Well, it’s déjà vu all over again. Now there are at least two high-profile Grammy winning music celebrities who serve as an unfortunate reminder for the importance of estate planning. The recent passing of Aretha Franklin and the death of Prince about two years ago are real-life examples of entertainment icons who died without leaving a will or estate plan. The public probate court drama for Prince played out in the tabloids for months, and it looks like the “Queen of Soul” will join the same club.
It doesn’t have to be that way.
You don’t have to be fabulously wealthy to experience this kind of mess at the death of a family member, because not having a will – or even a rudimentary estate plan – can touch off unwanted drama for your family descendants. One of those descendants could be you.
Some studies estimate that 55% of adults in the United States do not have a simple will in place, much less more complex estate planning documents like a living trust or irrevocable trust. People push the priority down low and are reluctant to confront their mortality.
If you don’t have a will, the government will be happy to fill the void for you. Without leaving directions of any kind in place, a family member could be exposing loved ones to unnecessary expense and delay in settling an estate through probate. It can set up the possibility of contentious disputes that will eventually be settled by probate judges. The courts will simply follow the generic rules of asset distribution established by each state, called intestacy laws. And state probate laws vary widely.
The absence of a will also subjects one’s life to public scrutiny. You may think your financial affairs are private, but your family could be fair game for media coverage without a will.
So knowing your own state’s peculiarities is important. Those issues can be addressed by working with a local estate planning attorney to create your last will and testament, or you can take it a step further by creating a living trust, which governs your wishes while you are alive as well as after your death.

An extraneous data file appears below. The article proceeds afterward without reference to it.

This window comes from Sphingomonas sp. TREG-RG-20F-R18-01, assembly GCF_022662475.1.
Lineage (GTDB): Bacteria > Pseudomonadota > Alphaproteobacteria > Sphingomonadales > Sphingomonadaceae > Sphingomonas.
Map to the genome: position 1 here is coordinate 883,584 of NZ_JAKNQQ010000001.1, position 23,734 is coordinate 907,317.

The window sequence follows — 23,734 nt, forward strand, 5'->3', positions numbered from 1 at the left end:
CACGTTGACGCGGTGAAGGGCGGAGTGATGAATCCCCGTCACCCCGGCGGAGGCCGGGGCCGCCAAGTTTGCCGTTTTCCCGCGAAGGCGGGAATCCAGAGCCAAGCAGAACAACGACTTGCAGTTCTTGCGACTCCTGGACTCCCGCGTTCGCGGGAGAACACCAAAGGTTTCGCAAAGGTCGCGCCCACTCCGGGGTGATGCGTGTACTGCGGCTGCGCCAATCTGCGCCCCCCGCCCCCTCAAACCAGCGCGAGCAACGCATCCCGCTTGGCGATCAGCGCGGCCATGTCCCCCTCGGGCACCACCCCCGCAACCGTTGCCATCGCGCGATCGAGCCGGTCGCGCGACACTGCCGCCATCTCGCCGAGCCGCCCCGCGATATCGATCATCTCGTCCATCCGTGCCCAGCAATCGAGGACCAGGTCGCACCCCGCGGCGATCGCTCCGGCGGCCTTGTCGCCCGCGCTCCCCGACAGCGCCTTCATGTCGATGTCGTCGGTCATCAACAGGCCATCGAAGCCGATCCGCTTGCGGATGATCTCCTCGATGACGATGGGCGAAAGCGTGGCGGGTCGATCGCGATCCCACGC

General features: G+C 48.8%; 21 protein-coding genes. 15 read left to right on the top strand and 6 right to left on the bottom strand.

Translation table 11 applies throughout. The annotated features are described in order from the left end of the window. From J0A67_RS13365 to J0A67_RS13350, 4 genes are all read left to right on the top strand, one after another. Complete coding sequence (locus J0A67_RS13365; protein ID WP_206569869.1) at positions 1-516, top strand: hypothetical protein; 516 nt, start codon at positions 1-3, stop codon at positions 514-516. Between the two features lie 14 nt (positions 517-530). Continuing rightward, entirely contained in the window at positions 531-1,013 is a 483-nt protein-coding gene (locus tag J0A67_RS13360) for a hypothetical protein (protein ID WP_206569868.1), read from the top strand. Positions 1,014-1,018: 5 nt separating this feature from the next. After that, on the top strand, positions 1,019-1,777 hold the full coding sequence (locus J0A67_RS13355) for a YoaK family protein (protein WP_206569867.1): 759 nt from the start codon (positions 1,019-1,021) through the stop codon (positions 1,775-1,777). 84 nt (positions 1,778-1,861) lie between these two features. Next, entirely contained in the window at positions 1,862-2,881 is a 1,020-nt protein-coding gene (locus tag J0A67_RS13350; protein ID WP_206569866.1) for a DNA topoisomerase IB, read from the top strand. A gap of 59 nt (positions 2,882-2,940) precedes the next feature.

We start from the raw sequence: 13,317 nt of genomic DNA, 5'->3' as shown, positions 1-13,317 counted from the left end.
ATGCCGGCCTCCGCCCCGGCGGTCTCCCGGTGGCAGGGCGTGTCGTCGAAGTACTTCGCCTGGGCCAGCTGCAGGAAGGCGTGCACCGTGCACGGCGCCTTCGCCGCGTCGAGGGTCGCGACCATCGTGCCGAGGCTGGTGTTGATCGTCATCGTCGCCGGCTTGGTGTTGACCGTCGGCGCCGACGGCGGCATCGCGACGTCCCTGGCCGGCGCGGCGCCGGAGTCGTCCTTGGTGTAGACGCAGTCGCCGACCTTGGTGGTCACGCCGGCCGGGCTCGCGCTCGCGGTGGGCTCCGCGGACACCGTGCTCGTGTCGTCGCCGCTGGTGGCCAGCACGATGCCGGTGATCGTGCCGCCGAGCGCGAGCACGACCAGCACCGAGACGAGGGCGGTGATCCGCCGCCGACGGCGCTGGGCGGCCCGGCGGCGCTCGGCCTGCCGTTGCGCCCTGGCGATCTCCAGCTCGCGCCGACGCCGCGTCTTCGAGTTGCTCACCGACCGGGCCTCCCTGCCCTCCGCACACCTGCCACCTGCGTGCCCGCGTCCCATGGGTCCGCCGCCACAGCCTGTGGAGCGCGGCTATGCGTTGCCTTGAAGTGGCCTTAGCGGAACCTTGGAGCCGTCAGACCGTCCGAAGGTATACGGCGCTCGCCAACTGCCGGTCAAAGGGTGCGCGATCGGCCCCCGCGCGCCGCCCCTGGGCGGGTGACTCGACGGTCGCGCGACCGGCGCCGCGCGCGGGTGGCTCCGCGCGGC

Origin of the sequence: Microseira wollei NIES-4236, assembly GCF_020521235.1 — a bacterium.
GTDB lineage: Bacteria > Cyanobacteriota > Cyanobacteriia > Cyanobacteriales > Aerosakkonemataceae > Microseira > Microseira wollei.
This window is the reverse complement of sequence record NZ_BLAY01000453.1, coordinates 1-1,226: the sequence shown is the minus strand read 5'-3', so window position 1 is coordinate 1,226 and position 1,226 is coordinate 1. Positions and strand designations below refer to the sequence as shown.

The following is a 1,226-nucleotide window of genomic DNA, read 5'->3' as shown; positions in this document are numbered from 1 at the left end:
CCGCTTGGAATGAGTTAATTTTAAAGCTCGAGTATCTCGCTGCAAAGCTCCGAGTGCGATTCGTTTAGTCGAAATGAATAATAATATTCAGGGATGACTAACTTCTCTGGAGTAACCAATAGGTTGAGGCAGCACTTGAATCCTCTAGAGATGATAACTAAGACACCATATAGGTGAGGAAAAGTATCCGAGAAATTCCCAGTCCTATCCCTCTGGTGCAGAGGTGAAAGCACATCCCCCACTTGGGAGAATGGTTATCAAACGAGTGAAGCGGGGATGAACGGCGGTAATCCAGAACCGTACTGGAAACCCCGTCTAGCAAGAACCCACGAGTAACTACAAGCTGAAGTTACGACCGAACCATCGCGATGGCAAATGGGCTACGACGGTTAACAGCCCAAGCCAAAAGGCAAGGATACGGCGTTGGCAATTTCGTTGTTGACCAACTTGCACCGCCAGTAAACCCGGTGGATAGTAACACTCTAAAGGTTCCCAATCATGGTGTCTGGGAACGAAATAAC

Here are a number of good reasons why you should create a will or make advance plans for contingencies now:
If you know the way you want your estate settled, why not do it today? Make a difficult time less difficult. We always encourage clients to contact Commerce Trust Company advisors should they have questions or concerns.
About the Author
Guy is a financial planner manager for Commerce Trust Company. He is a member of the financial advisory services team – a dedicated financial planning practice within Commerce Trust that provides objective financial advice to clients. Following a thorough assessment of a client’s unique situation and thoughts regarding wealth, Guy develops holistic and coordinated plans to help clients meet their short-term and long-term goals as well as take full advantage of various planning, tax, and investment strategies along the way. With more than 20 years of financial planning experience, he is responsible for providing quality advice to clients and prospects of Commerce Trust. Holding both Certified Public Accountant and CERTIFIED FINANCIAL PLANNER™ designations, Guy’s extensive experience in financial planning includes working for banking and accounting institutions as a financial planner and tax advisor. His expertise includes planning for financial independence, executive compensation, estate preservation, philanthropy, and business succession. Guy received his bachelor of administration in business and economics from Wheaton College. Additionally, he is a member of several organizations, including the Financial Planning Association and the American Institute of Certified Public Accountants. Guy speaks and writes regularly on financial issues and has served as a faculty member for ABA National Graduate Trust School.
*Always consult with your CPA and professional advisor on matters involving income taxes.
The 2018 investment commentary is a special report designed to provide investment information on economic markets for Commerce Brokerage clients. It is intended to provide general information only and reflects the opinions of Commerce Trust Company’s Investment Policy Committee.
Commerce Trust Company is a division of Commerce Bank. Commerce Brokerage Services, Inc., member FINRA and SIPC, and an SEC registered investment advisor, is a subsidiary of Commerce Bank.
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